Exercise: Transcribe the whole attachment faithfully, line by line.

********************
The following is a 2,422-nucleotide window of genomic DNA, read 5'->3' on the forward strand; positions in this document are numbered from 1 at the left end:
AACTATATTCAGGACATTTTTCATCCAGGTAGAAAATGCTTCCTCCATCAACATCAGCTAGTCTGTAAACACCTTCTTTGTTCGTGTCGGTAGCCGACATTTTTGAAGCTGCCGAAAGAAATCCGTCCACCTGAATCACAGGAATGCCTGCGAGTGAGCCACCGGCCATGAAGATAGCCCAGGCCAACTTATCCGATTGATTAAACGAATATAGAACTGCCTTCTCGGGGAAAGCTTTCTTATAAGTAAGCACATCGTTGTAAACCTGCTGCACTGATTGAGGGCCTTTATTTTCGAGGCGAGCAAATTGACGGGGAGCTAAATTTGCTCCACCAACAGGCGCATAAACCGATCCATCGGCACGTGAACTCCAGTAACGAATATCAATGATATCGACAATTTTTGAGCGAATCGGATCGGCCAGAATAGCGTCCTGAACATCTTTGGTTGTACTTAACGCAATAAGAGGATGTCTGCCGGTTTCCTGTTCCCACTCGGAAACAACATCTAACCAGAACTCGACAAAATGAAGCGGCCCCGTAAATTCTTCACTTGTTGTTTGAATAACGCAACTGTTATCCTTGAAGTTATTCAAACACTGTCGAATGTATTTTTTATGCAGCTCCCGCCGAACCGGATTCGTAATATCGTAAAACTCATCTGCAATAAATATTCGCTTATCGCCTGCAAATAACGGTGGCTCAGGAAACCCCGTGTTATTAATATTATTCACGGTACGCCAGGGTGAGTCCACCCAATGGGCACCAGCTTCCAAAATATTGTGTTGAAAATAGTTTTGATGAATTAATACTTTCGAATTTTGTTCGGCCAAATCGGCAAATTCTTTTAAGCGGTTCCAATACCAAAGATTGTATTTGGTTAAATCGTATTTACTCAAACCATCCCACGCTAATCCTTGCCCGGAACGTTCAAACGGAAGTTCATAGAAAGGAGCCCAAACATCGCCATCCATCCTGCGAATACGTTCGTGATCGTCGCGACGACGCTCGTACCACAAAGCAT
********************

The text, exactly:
The following is a 2,422-nucleotide window of genomic DNA, read 5'->3' on the forward strand; positions in this document are numbered from 1 at the left end:
AACTATATTCAGGACATTTTTCATCCAGGTAGAAAATGCTTCCTCCATCAACATCAGCTAGTCTGTAAACACCTTCTTTGTTCGTGTCGGTAGCCGACATTTTTGAAGCTGCCGAAAGAAATCCGTCCACCTGAATCACAGGAATGCCTGCGAGTGAGCCACCGGCCATGAAGATAGCCCAGGCCAACTTATCCGATTGATTAAACGAATATAGAACTGCCTTCTCGGGGAAAGCTTTCTTATAAGTAAGCACATCGTTGTAAACCTGCTGCACTGATTGAGGGCCTTTATTTTCGAGGCGAGCAAATTGACGGGGAGCTAAATTTGCTCCACCAACAGGCGCATAAACCGATCCATCGGCACGTGAACTCCAGTAACGAATATCAATGATATCGACAATTTTTGAGCGAATCGGATCGGCCAGAATAGCGTCCTGAACATCTTTGGTTGTACTTAACGCAATAAGAGGATGTCTGCCGGTTTCCTGTTCCCACTCGGAAACAACATCTAACCAGAACTCGACAAAATGAAGCGGCCCCGTAAATTCTTCACTTGTTGTTTGAATAACGCAACTGTTATCCTTGAAGTTATTCAAACACTGTCGAATGTATTTTTTATGCAGCTCCCGCCGAACCGGATTCGTAATATCGTAAAACTCATCTGCAATAAATATTCGCTTATCGCCTGCAAATAACGGTGGCTCAGGAAACCCCGTGTTATTAATATTATTCACGGTACGCCAGGGTGAGTCCACCCAATGGGCACCAGCTTCCAAAATATTGTGTTGAAAATAGTTTTGATGAATTAATACTTTCGAATTTTGTTCGGCCAAATCGGCAAATTCTTTTAAGCGGTTCCAATACCAAAGATTGTATTTGGTTAAATCGTATTTACTCAAACCATCCCACGCTAATCCTTGCCCGGAACGTTCAAACGGAAGTTCATAGAAAGGAGCCCAAACATCGCCATCCATCCTGCGAATACGTTCGTGATCGTCGCGACGACGCTCGTACCACAAAGCAT